The first stage involves the personal representative compiling a list of all the decedent’s assets, having the assets appraised and then determining the total value of the estate. An inventory of the assets must be filed with the Court. Determining the assets is important for two reasons- to make sure there are enough assets to pay off creditors and to determine the total value of the estate and whether there are any estate taxes due. The attorney can assist with the preparation of any federal and New York estate tax returns that must be filed within the statutory prescribed period.
The second stage involves the personal representative reviewing and paying the decedent’s bills, creditor’s claims and other expenses. Typically an estate checking account is opened by the personal representative to pay estate expenses, including funeral expenses, attorney’s fees, appraiser’s fees, creditor’s claims and the decedent’s personal household bills.
Neither the personal representative nor the beneficiaries are personally responsible for paying the decedent’s debts. The personal representative has the duty of determining whether assets need to be sold to pay bills, and which bills to pay, when there are not enough assets. Many times the personal representative will discuss these decisions with the beneficiaries to avoid any disputes later on.
Creditors must file a creditor’s claim with the prescribed statutory period. An example of a creditor’s claim may be a decedent’s credit card bill. When a creditor, whose claim has been denied is unhappy, the creditor may file a lawsuit against the estate challenging the personal representative’s decision. The Court will then rule on the matter.
The third stage occurs once all statutory waiting periods have passed and claims, expenses and taxes have been paid. The personal representative will submit a final settlement for review by the beneficiaries. If a beneficiary or interested party to the estate wants to challenge the accounting, they can do so by filing a petition with the Surrogate’s Court. Reasons to challenge an accounting may include a breach of fiduciary duty by the personal representative.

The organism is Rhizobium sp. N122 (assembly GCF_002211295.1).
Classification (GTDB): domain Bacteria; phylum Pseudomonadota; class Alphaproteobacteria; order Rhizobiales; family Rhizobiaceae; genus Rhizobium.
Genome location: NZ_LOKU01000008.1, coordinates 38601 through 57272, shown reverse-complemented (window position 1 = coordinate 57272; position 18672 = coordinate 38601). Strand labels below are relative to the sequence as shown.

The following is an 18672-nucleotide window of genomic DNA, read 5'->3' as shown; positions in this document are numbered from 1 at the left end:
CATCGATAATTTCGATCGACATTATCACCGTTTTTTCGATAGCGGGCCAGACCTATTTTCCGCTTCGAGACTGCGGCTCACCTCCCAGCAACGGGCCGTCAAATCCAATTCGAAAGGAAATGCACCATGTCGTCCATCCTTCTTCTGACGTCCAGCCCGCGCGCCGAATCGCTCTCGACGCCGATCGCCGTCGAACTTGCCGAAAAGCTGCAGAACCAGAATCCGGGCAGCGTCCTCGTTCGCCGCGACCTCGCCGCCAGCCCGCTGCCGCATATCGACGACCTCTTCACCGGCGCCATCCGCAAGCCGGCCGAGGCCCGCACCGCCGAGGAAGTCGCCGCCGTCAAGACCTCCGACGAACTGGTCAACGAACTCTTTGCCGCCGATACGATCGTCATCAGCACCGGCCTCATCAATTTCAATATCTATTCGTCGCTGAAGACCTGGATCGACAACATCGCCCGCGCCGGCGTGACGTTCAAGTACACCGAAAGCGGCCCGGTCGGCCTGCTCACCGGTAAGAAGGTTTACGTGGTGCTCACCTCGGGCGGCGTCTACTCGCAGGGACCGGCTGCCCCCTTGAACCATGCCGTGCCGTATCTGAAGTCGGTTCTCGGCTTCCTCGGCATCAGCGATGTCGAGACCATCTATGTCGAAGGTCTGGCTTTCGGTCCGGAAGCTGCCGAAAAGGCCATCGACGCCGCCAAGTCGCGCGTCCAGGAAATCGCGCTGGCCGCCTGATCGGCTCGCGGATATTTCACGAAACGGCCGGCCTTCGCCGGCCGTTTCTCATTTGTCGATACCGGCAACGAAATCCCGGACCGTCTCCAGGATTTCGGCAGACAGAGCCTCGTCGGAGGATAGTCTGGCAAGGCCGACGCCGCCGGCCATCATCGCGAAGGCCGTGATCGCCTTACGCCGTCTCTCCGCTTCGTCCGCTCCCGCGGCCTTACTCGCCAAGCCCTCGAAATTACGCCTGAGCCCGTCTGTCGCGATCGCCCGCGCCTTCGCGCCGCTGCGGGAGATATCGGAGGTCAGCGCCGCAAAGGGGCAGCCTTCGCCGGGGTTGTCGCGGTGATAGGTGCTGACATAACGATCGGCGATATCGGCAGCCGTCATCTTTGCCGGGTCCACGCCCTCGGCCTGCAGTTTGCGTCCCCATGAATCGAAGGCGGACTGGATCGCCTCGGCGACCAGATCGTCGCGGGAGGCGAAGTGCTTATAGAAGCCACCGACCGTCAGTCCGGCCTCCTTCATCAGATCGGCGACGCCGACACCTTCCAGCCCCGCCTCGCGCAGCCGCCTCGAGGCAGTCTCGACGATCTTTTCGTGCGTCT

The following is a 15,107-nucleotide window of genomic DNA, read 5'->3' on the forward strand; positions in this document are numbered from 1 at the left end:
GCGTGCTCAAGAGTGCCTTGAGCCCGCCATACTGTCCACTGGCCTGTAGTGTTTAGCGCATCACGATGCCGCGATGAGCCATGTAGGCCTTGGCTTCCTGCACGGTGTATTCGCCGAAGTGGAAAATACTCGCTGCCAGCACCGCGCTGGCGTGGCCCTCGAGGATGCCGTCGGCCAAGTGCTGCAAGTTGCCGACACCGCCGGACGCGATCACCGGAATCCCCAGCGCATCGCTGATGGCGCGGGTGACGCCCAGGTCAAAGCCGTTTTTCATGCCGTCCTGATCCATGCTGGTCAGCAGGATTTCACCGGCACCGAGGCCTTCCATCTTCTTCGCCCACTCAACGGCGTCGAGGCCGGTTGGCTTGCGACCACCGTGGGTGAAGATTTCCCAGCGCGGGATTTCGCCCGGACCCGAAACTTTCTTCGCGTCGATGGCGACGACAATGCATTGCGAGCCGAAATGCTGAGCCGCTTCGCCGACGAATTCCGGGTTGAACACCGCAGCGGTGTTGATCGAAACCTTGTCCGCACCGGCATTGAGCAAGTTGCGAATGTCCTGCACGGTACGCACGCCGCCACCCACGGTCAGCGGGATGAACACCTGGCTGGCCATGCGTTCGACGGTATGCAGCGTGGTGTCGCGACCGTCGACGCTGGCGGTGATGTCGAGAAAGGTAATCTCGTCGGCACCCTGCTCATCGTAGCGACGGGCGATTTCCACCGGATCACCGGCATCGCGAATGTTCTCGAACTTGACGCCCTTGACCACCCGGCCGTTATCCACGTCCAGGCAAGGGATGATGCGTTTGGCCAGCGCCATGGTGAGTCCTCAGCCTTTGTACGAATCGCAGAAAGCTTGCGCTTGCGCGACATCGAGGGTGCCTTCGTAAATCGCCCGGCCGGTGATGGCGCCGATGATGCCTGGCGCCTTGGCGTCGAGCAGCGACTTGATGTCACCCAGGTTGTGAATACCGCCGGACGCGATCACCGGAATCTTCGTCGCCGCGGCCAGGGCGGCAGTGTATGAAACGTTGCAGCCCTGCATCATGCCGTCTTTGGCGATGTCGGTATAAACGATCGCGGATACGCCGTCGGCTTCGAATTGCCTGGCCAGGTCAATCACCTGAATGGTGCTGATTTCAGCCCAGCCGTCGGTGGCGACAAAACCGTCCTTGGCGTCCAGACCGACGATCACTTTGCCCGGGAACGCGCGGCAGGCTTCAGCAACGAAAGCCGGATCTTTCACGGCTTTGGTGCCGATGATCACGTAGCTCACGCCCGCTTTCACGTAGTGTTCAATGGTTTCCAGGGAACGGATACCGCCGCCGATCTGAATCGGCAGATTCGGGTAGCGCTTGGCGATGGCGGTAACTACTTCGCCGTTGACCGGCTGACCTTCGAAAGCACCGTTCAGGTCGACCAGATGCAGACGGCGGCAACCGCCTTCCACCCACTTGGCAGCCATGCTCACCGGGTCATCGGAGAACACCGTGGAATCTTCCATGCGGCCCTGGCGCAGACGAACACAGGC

An example of a breach of fiduciary duty might be a bad business decision made by the personal representative that caused financial harm to the estate. The party making the claim must have sufficient grounds to show that the personal representative breached a fiduciary duty. The Court may remove the fiduciary and also order the fiduciary to pay restitution to the estate or the beneficiaries.
If there are no challenges to the accounting by the beneficiaries or any other interested parties to the estate, then the personal representative will distribute the assets to the beneficiaries and the estate will be wound up and closed.
Hire a New York Probate and Estate Attorney
If you are involved in a New York probate administration, you should contact a New York probate and estate attorney to help you with the process. Mike Saint Pre, Esq. represents estates, personal representatives, beneficiaries, heirs and other parties to an estate regarding estate litigation and routine estate probate matters. Using a New York probate and estate attorney assures that the probate process will go smoother and the beneficiaries will receive their inheritances in a quicker and more efficient manner.